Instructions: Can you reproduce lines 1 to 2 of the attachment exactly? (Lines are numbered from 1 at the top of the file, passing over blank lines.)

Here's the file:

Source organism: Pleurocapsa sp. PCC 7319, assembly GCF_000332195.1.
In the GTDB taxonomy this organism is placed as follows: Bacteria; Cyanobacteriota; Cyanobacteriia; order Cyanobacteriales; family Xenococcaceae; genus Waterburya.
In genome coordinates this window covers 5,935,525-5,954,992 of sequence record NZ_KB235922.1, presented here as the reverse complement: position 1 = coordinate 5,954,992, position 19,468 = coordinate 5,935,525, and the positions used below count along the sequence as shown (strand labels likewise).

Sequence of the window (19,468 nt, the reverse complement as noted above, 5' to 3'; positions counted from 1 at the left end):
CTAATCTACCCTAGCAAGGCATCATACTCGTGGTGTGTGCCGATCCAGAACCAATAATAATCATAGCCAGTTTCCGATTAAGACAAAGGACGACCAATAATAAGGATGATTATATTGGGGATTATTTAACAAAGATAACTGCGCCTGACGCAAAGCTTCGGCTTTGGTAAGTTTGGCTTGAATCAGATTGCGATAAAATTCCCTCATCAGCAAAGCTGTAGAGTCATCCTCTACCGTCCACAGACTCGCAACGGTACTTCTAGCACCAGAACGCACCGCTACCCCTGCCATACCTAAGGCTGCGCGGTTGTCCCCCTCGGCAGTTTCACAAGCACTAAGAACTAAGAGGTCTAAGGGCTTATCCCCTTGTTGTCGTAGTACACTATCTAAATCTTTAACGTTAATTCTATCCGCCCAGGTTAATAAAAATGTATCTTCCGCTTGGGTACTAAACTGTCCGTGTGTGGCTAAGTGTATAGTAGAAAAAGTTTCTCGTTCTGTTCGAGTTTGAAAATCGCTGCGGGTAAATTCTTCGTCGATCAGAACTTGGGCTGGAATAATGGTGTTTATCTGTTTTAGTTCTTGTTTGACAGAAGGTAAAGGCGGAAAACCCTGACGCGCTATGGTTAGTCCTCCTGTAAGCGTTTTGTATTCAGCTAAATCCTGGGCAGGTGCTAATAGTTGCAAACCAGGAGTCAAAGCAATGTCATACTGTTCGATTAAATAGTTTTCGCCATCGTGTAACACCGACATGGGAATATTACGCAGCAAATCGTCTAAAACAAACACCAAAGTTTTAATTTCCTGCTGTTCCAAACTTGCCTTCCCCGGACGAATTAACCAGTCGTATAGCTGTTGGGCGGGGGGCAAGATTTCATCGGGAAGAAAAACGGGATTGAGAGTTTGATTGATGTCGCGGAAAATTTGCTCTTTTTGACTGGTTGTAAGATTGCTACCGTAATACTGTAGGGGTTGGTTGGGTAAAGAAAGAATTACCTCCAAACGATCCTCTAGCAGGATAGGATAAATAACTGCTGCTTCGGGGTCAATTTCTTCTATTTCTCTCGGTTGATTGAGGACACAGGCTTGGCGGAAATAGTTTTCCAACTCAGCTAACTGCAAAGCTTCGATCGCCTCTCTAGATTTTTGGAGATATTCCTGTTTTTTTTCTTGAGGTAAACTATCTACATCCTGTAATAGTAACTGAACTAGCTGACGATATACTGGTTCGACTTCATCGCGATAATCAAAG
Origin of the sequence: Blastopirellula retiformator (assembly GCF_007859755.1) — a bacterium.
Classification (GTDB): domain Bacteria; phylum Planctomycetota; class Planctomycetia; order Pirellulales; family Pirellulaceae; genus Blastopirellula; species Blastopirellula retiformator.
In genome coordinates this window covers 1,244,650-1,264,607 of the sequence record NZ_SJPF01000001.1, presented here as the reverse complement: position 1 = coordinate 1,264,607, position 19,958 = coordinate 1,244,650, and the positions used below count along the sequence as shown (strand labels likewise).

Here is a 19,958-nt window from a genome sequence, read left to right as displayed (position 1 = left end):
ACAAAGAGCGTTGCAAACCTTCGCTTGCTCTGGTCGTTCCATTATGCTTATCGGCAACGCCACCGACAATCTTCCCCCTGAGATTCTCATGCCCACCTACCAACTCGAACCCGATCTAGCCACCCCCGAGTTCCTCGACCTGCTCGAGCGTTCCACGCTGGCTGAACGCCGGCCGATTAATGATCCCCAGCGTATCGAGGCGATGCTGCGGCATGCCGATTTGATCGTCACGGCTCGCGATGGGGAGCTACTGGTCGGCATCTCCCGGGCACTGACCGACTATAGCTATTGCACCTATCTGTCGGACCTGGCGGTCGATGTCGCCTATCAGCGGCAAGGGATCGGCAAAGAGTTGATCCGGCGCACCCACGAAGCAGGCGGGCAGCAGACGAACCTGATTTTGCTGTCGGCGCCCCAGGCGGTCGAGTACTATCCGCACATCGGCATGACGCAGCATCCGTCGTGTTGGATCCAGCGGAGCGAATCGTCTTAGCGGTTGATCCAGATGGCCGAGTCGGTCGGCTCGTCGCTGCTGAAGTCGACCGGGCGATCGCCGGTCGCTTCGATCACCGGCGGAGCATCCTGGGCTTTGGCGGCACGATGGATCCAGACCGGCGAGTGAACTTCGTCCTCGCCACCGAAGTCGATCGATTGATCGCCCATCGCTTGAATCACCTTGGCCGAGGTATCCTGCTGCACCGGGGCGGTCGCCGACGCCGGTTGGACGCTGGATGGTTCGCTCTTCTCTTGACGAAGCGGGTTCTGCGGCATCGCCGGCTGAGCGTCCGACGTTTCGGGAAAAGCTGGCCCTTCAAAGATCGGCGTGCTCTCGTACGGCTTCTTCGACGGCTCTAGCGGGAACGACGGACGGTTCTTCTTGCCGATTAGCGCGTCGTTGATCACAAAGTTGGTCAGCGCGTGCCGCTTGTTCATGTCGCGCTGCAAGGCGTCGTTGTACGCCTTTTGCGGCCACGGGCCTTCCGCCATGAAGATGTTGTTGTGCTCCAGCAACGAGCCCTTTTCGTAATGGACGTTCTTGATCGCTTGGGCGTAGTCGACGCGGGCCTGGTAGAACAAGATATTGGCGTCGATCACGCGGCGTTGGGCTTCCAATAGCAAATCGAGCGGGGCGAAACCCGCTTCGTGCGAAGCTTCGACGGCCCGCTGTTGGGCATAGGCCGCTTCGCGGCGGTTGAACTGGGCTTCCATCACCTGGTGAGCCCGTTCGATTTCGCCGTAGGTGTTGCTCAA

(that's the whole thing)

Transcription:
Source organism: Pleurocapsa sp. PCC 7319, assembly GCF_000332195.1.
In the GTDB taxonomy this organism is placed as follows: Bacteria; Cyanobacteriota; Cyanobacteriia; order Cyanobacteriales; family Xenococcaceae; genus Waterburya.